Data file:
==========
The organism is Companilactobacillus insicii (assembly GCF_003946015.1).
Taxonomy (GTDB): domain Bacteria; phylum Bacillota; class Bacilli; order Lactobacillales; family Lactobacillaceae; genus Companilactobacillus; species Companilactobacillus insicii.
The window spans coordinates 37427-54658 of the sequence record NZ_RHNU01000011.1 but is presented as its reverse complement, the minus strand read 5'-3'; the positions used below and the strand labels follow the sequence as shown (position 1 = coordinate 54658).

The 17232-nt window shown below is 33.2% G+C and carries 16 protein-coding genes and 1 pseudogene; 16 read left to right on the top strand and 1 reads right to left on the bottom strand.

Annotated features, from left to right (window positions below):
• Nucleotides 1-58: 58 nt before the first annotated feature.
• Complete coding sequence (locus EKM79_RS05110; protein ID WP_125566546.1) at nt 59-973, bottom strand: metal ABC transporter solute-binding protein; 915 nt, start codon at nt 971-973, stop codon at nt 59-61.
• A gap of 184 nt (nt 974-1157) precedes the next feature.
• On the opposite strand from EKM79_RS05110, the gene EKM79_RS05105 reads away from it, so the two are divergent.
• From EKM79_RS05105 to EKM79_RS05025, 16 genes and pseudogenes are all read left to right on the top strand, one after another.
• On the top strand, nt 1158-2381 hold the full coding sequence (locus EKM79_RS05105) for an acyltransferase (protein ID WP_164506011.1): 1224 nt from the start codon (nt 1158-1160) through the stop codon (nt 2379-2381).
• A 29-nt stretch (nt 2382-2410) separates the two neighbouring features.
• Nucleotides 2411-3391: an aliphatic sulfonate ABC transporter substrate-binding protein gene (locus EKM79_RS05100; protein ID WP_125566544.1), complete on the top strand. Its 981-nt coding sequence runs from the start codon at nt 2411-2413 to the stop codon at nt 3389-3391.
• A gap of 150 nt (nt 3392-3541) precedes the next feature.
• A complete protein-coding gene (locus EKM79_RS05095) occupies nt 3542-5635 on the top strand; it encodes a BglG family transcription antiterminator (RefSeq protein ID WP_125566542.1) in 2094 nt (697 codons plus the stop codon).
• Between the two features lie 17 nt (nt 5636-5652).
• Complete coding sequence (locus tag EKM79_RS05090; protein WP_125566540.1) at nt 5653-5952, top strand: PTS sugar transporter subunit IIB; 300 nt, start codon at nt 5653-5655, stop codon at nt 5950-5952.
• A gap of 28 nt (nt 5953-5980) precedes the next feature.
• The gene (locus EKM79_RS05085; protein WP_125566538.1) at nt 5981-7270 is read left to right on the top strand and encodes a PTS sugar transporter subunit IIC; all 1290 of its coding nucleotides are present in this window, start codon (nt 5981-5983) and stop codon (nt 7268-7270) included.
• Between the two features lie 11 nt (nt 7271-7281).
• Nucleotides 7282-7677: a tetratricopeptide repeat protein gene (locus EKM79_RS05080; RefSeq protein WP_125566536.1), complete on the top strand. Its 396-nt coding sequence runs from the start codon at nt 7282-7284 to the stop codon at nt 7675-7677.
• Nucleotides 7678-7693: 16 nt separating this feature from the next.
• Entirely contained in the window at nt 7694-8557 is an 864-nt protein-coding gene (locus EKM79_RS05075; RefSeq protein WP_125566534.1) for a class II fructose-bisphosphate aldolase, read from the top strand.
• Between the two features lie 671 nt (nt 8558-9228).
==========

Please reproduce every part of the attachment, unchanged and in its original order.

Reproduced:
The organism is Companilactobacillus insicii (assembly GCF_003946015.1).
Taxonomy (GTDB): domain Bacteria; phylum Bacillota; class Bacilli; order Lactobacillales; family Lactobacillaceae; genus Companilactobacillus; species Companilactobacillus insicii.
The window spans coordinates 37427-54658 of the sequence record NZ_RHNU01000011.1 but is presented as its reverse complement, the minus strand read 5'-3'; the positions used below and the strand labels follow the sequence as shown (position 1 = coordinate 54658).

The 17232-nt window shown below is 33.2% G+C and carries 16 protein-coding genes and 1 pseudogene; 16 read left to right on the top strand and 1 reads right to left on the bottom strand.

Annotated features, from left to right (window positions below):
• Nucleotides 1-58: 58 nt before the first annotated feature.
• Complete coding sequence (locus EKM79_RS05110; protein ID WP_125566546.1) at nt 59-973, bottom strand: metal ABC transporter solute-binding protein; 915 nt, start codon at nt 971-973, stop codon at nt 59-61.
• A gap of 184 nt (nt 974-1157) precedes the next feature.
• On the opposite strand from EKM79_RS05110, the gene EKM79_RS05105 reads away from it, so the two are divergent.
• From EKM79_RS05105 to EKM79_RS05025, 16 genes and pseudogenes are all read left to right on the top strand, one after another.
• On the top strand, nt 1158-2381 hold the full coding sequence (locus EKM79_RS05105) for an acyltransferase (protein ID WP_164506011.1): 1224 nt from the start codon (nt 1158-1160) through the stop codon (nt 2379-2381).
• A 29-nt stretch (nt 2382-2410) separates the two neighbouring features.
• Nucleotides 2411-3391: an aliphatic sulfonate ABC transporter substrate-binding protein gene (locus EKM79_RS05100; protein ID WP_125566544.1), complete on the top strand. Its 981-nt coding sequence runs from the start codon at nt 2411-2413 to the stop codon at nt 3389-3391.
• A gap of 150 nt (nt 3392-3541) precedes the next feature.
• A complete protein-coding gene (locus EKM79_RS05095) occupies nt 3542-5635 on the top strand; it encodes a BglG family transcription antiterminator (RefSeq protein ID WP_125566542.1) in 2094 nt (697 codons plus the stop codon).
• Between the two features lie 17 nt (nt 5636-5652).
• Complete coding sequence (locus tag EKM79_RS05090; protein WP_125566540.1) at nt 5653-5952, top strand: PTS sugar transporter subunit IIB; 300 nt, start codon at nt 5653-5655, stop codon at nt 5950-5952.
• A gap of 28 nt (nt 5953-5980) precedes the next feature.
• The gene (locus EKM79_RS05085; protein WP_125566538.1) at nt 5981-7270 is read left to right on the top strand and encodes a PTS sugar transporter subunit IIC; all 1290 of its coding nucleotides are present in this window, start codon (nt 5981-5983) and stop codon (nt 7268-7270) included.
• Between the two features lie 11 nt (nt 7271-7281).
• Nucleotides 7282-7677: a tetratricopeptide repeat protein gene (locus EKM79_RS05080; RefSeq protein WP_125566536.1), complete on the top strand. Its 396-nt coding sequence runs from the start codon at nt 7282-7284 to the stop codon at nt 7675-7677.
• Nucleotides 7678-7693: 16 nt separating this feature from the next.
• Entirely contained in the window at nt 7694-8557 is an 864-nt protein-coding gene (locus EKM79_RS05075; RefSeq protein WP_125566534.1) for a class II fructose-bisphosphate aldolase, read from the top strand.
• Between the two features lie 671 nt (nt 8558-9228).